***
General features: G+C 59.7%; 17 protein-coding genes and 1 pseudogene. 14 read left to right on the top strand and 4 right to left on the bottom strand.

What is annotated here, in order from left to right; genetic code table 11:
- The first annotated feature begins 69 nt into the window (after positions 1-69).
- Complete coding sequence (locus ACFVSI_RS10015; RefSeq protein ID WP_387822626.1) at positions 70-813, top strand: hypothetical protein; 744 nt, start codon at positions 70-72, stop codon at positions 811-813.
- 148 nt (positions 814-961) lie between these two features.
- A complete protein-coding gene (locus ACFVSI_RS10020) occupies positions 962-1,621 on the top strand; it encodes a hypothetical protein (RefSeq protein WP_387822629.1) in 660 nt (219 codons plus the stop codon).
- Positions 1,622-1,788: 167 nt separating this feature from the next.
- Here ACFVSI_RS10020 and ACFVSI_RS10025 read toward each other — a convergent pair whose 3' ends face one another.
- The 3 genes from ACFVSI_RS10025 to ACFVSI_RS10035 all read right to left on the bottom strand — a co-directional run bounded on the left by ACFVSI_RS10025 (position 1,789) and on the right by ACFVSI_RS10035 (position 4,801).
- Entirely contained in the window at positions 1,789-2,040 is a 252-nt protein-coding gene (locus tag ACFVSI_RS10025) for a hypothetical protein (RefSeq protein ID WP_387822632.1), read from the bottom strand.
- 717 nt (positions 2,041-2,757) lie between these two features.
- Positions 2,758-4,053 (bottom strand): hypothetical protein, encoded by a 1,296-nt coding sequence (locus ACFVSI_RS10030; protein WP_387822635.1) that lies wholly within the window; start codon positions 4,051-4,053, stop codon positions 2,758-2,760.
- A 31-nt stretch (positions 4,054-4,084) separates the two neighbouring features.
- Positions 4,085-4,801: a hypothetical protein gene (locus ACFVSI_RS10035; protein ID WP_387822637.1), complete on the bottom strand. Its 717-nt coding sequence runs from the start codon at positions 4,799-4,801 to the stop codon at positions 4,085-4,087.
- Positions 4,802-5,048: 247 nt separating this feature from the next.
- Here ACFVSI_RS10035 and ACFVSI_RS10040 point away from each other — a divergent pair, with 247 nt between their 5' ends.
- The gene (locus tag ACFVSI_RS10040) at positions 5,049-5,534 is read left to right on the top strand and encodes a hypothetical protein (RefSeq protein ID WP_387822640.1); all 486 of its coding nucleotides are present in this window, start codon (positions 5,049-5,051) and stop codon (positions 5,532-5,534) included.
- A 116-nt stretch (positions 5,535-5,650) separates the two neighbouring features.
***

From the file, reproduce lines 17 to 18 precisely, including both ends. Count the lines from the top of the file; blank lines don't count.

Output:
- The gene (locus tag ACFVSI_RS10040) at positions 5,049-5,534 is read left to right on the top strand and encodes a hypothetical protein (RefSeq protein ID WP_387822640.1); all 486 of its coding nucleotides are present in this window, start codon (positions 5,049-5,051) and stop codon (positions 5,532-5,534) included.
- A 116-nt stretch (positions 5,535-5,650) separates the two neighbouring features.